Although readers of The Master can’t help comparing this fictional James against the figure who is so well known and written about, the focus of the novel isn’t James the real writer. Instead the reader moves between life and longing and its realisation in fiction. James’ the fictional character holds himself back time and again, allowing himself the desire but not the consummation.
Reviewed by Magdalena Ball
By Colm Toibin
Picador, April 2004, $A30
It is January 1895, and Henry James is about to attend the performance of his play Guy Domville. Although most of James’ friends and colleagues are at the play and compliment it, James arrives in time to present himself to boos and catcalls and feels the play to be a complete and very public failure, contrasting sharply with the very successful opening night of Oscar Wilde’s An Ideal Husband, which James attended before returning to the final curtain of his own play. In Toibin’s novel, this is a pivotal moment for James – a moment when his focus on fiction is sharpened, and when, perhaps, he begins a further shut down of his personal emotions.
Although the extensive research which Toibin has done on James’ life is obvious, as is his own deep knowledge of this era due in part to other books he has written on historical figures such as Lady Gregory and Oscar Wilde, Toibin has created his own character – a fictional James with fictional emotions. The play between fact and fiction is a fascinating one, especially for fans of James’ work, and yields a very subtle story. Each chapter is built around James’ “real” fictions, exploring the way he was inspired by his “real life” situations to create his work. The fictional scenes are informed by bits taken from letters and journals of James’ and his friends and family as well as the finished work of James, so there is a very complex, Escher-like tension between art and life which is very much the focus of The Master.
Toibin’s James remains almost as enigmatic as the real one, but we do begin to understand some of what drives him – his pain, his hesitation, his desire, and its impact on the finished work. This is so much more than a biography that the comparison is hardly even relevant. Although readers of The Master can’t help comparing this fictional James against the figure who is so well known and written about, the focus of the novel isn’t James the real writer. Instead the reader moves between life and longing and its realisation in fiction. James’ the fictional character holds himself back time and again, allowing himself the desire but not the consummation. He is drawn to his cousin Minnie Temple’s great inner intelligence, to the simpatico he finds in the lonely writer Constance Fenimore Woolson, to the beauty and youthful energy of the sculptor Henrik Anderson, but in all instances, Toibin pushes James back to his pen rather than forward towards life.
The eleven chapters of the novel move between 1895 and 1899, and pivot around James’s major works produced during that period, The Turn of the Screw and Wings of the Dove. The reader experiences how James moves painfully in the real world of gossip and passion (where quite a few famous names are dropped) and then turns his family and friends into art – “remembered and captured and held.” (359). Everything we learn about James, from his own unmet longings, to his failure to really give love and support to his friends and family who call upon him, is turned into the permanent beauty of his writings:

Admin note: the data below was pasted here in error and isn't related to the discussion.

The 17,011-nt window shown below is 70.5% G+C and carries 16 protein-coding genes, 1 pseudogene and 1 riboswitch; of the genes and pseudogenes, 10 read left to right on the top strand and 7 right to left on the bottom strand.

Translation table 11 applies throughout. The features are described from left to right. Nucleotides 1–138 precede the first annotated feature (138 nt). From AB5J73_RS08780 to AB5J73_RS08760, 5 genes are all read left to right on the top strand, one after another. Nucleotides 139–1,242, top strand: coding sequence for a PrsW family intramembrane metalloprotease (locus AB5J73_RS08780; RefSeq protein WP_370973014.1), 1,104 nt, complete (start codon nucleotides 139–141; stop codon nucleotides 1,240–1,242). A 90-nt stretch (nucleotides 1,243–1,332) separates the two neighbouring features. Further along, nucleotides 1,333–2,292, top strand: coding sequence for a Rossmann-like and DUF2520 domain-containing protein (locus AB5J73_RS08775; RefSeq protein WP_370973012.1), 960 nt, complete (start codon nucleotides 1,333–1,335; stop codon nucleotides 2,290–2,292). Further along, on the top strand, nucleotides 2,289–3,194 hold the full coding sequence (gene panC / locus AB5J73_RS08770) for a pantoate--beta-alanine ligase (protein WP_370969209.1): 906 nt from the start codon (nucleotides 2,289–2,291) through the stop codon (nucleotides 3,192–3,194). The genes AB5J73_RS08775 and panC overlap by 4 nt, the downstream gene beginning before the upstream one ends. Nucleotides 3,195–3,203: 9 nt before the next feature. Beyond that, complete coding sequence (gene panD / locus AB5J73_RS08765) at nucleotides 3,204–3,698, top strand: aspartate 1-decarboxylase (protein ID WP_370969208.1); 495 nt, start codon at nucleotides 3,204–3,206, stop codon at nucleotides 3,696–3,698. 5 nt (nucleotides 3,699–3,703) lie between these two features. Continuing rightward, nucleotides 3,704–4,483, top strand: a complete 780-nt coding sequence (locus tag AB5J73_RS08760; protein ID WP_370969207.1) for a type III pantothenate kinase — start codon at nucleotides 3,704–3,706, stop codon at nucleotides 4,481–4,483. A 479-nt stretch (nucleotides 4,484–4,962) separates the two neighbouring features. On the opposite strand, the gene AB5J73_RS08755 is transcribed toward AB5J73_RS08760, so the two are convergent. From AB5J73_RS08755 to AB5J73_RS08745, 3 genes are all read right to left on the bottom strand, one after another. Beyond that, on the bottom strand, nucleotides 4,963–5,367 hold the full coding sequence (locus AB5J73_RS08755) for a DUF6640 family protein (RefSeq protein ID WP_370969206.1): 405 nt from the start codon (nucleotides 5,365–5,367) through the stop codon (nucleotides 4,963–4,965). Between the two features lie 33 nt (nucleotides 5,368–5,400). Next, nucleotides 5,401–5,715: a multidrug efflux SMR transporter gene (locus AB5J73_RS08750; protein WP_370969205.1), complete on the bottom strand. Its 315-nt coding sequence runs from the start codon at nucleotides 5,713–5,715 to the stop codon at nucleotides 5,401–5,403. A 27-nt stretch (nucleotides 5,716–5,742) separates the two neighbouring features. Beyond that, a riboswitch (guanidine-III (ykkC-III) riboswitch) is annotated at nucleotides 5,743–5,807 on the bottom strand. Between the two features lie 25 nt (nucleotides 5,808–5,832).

He had his reasons for choosing to remain alone; his imagination, however, had stretched merely as far as his fears and not beyond. He had exerted control; what he had done made him shudder.” (256)
As James moves between his social set in Ireland, London, his country home in Rye, and Venice, the settings and characters other than James are merely a backdrop for the fiction they are to become, although there is quite a strong amount of setting from the US Civil War to Oscar Wilde‘s imprisonment. The five years are enriched by letters and memories of James’ well known family, and above all, of the guilt which he feels towards those he has failed to support, from his own faked illness which kept him from war and away from his father’s call to action, his brother, who demands that the younger James concentrate his work on American characters and subjects rather than European ones, to his dying sister, or suicidal friend. All become the charge behind his work, converted in silent and satisfying sessions with a transcriber: “The feeling of power was new to him. This raid on his own memories, this parading of an object so close to him, so deeply part of his own personal store that no one might ever know where this moment in his story came from, made him believe that he had done something daring and original.” (195)
Readers who are fans of James will gain a new perspective of James’ possible interior world, and a greater understanding for why he felt he could not spend himself in living an active life, and the relationship between interior and exterior is one of the richer themes of The Master. Toibin’s Henry James is a rich enough character however, to exist without the “original” James. He is as believable as he is lonely in his “undisturbed life” where he “neither gave offence…nor took it easily.“ (249) When seen in the context of the artistic impact of James’ work, we understand that his sacrifices were small. This is a tightly written, beautifully characterised novel – an enjoyable and thoughtful look at the artistic process of a master.